Daily, scattered rains have the rivers up and down (mostly up), so your most reliable bites will be saltwater and ponds again this week. The dog-days of summer are here!

Last quarter moon is August 30th. To monitor all the Georgia river levels, visit the USGS website HERE. For the latest marine forecast, click HERE.


The Altamaha rose a bunch behind rains from Tropical Storm Fred, but folks still caught fish in the backwaters. Sterling Brumbaugh had a fun couple hours before he got run off by storms on Sunday. He fished an Altamaha River oxbow lake and caught 5 big purple-cheeked bluegills on 1/8-oz. purple tiger Satilla Spins. The river level on August 26th at the Abbeville gage on the Ocmulgee was 9.4 feet and falling. The Doctortown gage on the Altamaha was 8.9 feet and rising.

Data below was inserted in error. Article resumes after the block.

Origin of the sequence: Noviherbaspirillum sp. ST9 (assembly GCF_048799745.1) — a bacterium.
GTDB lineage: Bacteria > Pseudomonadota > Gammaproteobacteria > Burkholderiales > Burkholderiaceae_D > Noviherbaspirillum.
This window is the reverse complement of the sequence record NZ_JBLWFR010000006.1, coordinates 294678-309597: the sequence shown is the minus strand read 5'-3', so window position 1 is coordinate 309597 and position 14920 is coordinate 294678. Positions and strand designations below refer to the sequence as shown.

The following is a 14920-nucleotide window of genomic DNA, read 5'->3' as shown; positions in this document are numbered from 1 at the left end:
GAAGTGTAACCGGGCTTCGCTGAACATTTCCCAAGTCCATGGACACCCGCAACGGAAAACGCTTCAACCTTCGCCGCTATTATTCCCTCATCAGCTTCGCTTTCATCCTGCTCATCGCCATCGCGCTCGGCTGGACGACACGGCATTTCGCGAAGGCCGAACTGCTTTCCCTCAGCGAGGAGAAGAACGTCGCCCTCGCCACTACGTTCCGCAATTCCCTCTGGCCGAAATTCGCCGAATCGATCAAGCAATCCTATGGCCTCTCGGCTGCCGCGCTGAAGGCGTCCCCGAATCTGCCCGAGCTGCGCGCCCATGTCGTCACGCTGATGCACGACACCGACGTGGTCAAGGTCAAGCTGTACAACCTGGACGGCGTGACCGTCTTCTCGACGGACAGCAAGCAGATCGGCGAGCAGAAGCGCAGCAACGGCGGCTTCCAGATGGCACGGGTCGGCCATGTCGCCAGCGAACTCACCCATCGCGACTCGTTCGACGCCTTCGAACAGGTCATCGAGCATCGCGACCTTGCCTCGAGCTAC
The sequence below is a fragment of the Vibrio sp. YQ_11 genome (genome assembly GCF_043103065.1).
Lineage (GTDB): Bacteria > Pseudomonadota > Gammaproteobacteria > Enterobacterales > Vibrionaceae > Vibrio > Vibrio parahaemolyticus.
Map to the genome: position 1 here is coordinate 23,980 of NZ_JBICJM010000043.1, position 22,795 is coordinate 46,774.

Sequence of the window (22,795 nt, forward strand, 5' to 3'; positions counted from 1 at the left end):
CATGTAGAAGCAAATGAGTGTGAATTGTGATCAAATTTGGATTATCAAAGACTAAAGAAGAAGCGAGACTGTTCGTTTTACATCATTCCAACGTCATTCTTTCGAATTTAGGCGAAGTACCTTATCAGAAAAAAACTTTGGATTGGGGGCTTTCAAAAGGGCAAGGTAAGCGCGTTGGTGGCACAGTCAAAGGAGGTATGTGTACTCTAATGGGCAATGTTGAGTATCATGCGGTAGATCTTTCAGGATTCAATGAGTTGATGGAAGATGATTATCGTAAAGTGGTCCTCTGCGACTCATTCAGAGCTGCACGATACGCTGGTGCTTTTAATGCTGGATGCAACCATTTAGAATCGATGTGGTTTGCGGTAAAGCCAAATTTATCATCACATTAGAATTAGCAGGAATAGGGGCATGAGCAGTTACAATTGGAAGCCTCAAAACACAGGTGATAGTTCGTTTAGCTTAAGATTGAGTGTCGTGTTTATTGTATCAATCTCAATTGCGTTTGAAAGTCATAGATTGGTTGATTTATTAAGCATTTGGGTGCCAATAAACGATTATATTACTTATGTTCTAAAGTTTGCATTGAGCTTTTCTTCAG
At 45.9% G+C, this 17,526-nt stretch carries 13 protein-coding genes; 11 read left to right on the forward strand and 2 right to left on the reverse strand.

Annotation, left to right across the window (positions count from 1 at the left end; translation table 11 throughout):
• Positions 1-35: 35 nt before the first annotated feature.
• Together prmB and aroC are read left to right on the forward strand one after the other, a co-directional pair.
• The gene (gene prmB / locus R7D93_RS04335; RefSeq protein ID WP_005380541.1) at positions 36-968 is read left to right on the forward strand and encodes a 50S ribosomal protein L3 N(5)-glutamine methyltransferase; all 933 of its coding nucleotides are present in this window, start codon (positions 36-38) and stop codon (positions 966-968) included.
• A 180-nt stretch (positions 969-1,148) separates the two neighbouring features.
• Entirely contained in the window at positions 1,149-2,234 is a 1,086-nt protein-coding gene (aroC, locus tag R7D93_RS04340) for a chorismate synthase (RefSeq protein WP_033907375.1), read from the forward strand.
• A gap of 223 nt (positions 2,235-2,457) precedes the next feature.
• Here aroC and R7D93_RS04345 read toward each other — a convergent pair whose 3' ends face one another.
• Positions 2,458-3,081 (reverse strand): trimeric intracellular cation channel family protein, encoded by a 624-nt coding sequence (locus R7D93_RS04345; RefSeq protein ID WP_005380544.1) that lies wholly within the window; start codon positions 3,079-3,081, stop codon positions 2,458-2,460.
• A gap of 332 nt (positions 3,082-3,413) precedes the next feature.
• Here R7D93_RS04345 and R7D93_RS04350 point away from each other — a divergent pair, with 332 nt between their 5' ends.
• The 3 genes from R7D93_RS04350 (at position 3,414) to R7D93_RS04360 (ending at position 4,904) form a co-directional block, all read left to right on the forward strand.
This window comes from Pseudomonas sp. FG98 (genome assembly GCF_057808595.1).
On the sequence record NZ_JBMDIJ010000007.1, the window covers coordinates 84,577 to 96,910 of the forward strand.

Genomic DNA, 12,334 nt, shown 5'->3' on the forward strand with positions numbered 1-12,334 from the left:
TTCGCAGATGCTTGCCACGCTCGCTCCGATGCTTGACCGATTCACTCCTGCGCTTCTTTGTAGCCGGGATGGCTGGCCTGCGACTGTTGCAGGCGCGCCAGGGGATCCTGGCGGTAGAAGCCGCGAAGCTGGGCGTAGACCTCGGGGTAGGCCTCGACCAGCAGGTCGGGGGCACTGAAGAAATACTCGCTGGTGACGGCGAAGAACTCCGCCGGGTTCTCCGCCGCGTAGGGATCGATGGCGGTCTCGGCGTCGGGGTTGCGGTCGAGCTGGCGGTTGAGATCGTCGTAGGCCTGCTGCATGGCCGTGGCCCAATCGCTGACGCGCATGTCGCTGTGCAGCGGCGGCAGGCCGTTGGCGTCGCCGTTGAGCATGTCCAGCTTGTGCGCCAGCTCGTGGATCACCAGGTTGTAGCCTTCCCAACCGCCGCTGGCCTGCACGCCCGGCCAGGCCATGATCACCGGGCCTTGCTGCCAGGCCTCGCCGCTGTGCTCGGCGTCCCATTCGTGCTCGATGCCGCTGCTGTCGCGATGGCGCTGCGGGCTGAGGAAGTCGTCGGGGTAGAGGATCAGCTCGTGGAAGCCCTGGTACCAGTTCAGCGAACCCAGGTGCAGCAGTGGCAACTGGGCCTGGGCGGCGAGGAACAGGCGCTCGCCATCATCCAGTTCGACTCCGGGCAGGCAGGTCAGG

Fishing has been slow with the high water. A few folks fished in the boat basin on the Folkston entrance on Thursday, and they caught a couple fish each. The scenery is awesome, but don’t expect to catch many fish per trip again this week. The latest water level (Folkston side) was 121.6 feet.

William Sehr of Ellabell caught his personal best bass, this 9-lb., 11-oz. trophy from Ocmulgee Public Fishing Area on Friday. The bass ate a crankbait.

OCMULGEE PUBLIC FISHING AREA (near Hawkinsville, more info HERE)

William Sehr of Ellabell caught his personal best bass on Friday at the area out of his kayak (he is a member of the SEGKBF). The monster was 24 inches long and weighed 9-lb., 11-oz.. It bit a crankbait.